THEATER Heather Woodbury performs "What Ever"--a solo "performance novel." Tonight at 2100 Square Feet in L.A. (213) 936-6818. COMEDY Revel in the rants of George Carlin. Tonight through Saturday at the Comedy Store in West Hollywood. (323) 656-6225. ART "Rodin's Monument to Victor Hugo" opens today at the Los Angeles County Museum of Art, 5905 Wilshire Blvd. in L.A. (213) 857-6000.
ENTERTAINMENT
January 17, 2008
It's 2014 in monologist Heather Woodbury's newest work, and a 108-year-old stripper has a lot to get off her chest. Inspired by a real life neighbor with a possibly shady past, "The Last Days of Desmond Nani Reese" debuted last year at Barnsdall Art Park as a matter of official city business -- Woodbury (pictured) won a grant from the Department of Cultural Affairs to commission the work.
ENTERTAINMENT
April 16, 1998
Museum "Inventing the Southwest: The Fred Harvey Company and Native American Art," an exhibition documenting the period between 1910 and 1940, ends Sunday at the Autry Museum of Western Heritage, 4700 Heritage Way. Through Sunday, 10 a.m.-5 p.m. Adults, $7.50; senior citizens and students, $5; children 2-12, $3. (213) 667-2000. Family Knott's Berry Farm's 4th Annual Easter EggMazeMent of walk-through mazes and hands-on kids' activities ends Sunday. 8039 Beach Blvd., Buena Park. Maze hours, 11 a.
ENTERTAINMENT
March 12, 1998
Solo actors often portray multiple characters in their shows, but few if any match Heather Woodbury's total: In her much-lauded solo epic "What Ever, an American Odyssey in 8 Acts," performed over four evenings, Woodbury plays a whopping 100 characters. (Excerpts have been aired on National Public Radio's "This American Life.") * "What Ever, an American Odyssey in 8 Acts," 2100 Square Feet, 5615 San Vicente Blvd., Los Angeles, Thursdays-Sundays, 8 p.m. Ends April 19.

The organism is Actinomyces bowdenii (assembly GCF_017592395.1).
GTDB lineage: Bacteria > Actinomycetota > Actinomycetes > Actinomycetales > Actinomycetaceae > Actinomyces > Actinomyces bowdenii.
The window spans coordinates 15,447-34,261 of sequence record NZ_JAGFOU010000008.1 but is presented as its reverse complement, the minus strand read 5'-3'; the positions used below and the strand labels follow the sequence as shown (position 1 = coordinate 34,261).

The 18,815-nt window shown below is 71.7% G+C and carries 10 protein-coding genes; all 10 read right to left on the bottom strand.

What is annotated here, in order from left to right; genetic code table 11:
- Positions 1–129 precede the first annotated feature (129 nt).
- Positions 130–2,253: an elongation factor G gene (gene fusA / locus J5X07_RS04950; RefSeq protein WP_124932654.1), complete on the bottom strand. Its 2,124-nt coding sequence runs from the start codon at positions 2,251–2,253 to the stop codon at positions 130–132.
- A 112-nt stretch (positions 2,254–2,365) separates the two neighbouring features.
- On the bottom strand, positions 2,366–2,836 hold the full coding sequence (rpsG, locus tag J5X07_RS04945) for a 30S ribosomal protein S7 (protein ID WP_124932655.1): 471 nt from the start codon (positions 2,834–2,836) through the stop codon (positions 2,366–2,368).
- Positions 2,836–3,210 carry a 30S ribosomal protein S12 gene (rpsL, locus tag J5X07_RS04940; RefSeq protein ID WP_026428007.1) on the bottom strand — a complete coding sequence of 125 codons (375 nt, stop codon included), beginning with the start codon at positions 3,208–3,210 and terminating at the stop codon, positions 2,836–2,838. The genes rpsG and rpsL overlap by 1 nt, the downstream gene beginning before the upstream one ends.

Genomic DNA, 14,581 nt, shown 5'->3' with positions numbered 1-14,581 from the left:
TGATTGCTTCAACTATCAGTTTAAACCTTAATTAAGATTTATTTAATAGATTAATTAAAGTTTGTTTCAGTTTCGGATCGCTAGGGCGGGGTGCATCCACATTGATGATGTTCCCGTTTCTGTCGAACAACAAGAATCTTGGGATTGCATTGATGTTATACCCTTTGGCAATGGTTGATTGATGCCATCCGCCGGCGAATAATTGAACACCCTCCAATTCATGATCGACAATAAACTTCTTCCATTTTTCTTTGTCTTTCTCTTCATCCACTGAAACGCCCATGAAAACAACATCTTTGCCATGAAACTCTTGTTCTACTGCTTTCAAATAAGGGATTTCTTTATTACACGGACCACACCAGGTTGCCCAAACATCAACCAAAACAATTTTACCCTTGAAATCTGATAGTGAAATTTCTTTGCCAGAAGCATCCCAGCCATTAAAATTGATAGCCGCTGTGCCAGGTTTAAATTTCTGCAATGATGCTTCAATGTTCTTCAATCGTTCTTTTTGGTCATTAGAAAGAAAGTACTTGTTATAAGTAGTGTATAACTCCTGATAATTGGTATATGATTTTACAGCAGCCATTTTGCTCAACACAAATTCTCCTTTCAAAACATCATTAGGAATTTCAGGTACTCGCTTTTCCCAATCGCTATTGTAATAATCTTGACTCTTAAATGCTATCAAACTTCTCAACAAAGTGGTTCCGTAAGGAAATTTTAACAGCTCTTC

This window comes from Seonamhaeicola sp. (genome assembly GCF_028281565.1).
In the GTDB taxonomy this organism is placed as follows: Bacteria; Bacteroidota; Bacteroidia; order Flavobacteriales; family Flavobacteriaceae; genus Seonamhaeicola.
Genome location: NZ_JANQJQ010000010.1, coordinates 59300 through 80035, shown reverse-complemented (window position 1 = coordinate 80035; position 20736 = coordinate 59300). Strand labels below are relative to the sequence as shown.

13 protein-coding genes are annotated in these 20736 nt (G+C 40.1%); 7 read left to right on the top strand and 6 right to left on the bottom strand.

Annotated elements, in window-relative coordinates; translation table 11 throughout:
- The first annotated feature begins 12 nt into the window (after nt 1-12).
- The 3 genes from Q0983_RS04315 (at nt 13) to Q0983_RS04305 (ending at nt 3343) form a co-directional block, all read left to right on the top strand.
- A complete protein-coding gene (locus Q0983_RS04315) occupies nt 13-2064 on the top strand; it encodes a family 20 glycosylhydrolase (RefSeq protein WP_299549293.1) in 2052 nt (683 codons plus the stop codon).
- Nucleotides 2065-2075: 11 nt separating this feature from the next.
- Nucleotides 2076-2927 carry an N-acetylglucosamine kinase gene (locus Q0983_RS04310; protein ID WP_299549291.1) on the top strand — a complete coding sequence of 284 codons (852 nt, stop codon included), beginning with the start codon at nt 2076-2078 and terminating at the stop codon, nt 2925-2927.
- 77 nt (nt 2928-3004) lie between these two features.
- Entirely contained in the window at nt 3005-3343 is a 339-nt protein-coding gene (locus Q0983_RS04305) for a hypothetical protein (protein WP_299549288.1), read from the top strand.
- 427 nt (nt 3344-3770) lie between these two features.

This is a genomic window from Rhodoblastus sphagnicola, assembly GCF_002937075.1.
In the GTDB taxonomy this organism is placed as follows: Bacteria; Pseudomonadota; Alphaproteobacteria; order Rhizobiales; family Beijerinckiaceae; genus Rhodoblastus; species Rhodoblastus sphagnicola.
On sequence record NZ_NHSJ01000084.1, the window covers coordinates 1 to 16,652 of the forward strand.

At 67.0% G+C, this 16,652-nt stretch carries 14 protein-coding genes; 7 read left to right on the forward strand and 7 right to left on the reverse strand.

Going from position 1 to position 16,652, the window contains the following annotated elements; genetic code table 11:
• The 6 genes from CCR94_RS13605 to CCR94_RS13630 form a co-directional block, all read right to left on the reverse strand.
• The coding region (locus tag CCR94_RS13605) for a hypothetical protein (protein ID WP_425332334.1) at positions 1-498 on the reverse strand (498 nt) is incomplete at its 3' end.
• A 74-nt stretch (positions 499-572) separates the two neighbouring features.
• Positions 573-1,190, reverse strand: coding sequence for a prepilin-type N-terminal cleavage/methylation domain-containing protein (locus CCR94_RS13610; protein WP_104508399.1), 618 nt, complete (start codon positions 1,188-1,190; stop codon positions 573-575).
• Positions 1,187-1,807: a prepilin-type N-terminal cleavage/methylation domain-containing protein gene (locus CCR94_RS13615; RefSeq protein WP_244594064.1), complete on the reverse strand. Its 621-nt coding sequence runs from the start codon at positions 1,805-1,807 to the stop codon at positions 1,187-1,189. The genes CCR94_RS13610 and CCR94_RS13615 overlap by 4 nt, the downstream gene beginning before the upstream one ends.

ENTERTAINMENT
December 8, 2000 | PHILIP BRANDES
"It's important that we remember who we really are," cautions Violet, an aging patrician New Yorker, ruminating on her poodle's birthday party (and by extension, the passage of time itself). "No one else will." Performance artist Heather Woodbury aimed to stave off that slide into oblivion, chronicling the adventures of Violet and more than 100 other characters in "What Ever," her sweeping, eight-act solo epic.
ENTERTAINMENT
March 20, 1998 | DON SHIRLEY, TIMES STAFF WRITER
It sounds worthy of note in the Guinness Book of World Records--one woman wrote a 10-hour play with 100 characters, and she performs it all by herself, over four evenings. It's called "What Ever," subtitled "An American Odyssey in 8 Acts," now at 2100 Square Feet. Heather Woodbury displays remarkable gifts as both writer and monologuist. Her characters are varied and lively, and she plays them with consummate skill. Only one major problem: "What Ever" is too long.
ENTERTAINMENT
October 29, 1997 | KENNETH TURAN, TIMES FILM CRITIC
If an attractive member of the opposite sex with "kind of a timeless quality" came on to you at a hip New York party, would you wonder if this was one of the undead or just be pleasantly surprised? If the best sex of your life resulted, how much would it matter if you started feeling weaker and began noticing what look suspiciously like bite marks on your body? Would you assume the worst or just think your tired mind was playing odd little tricks on you?
Los Angeles Times Articles
|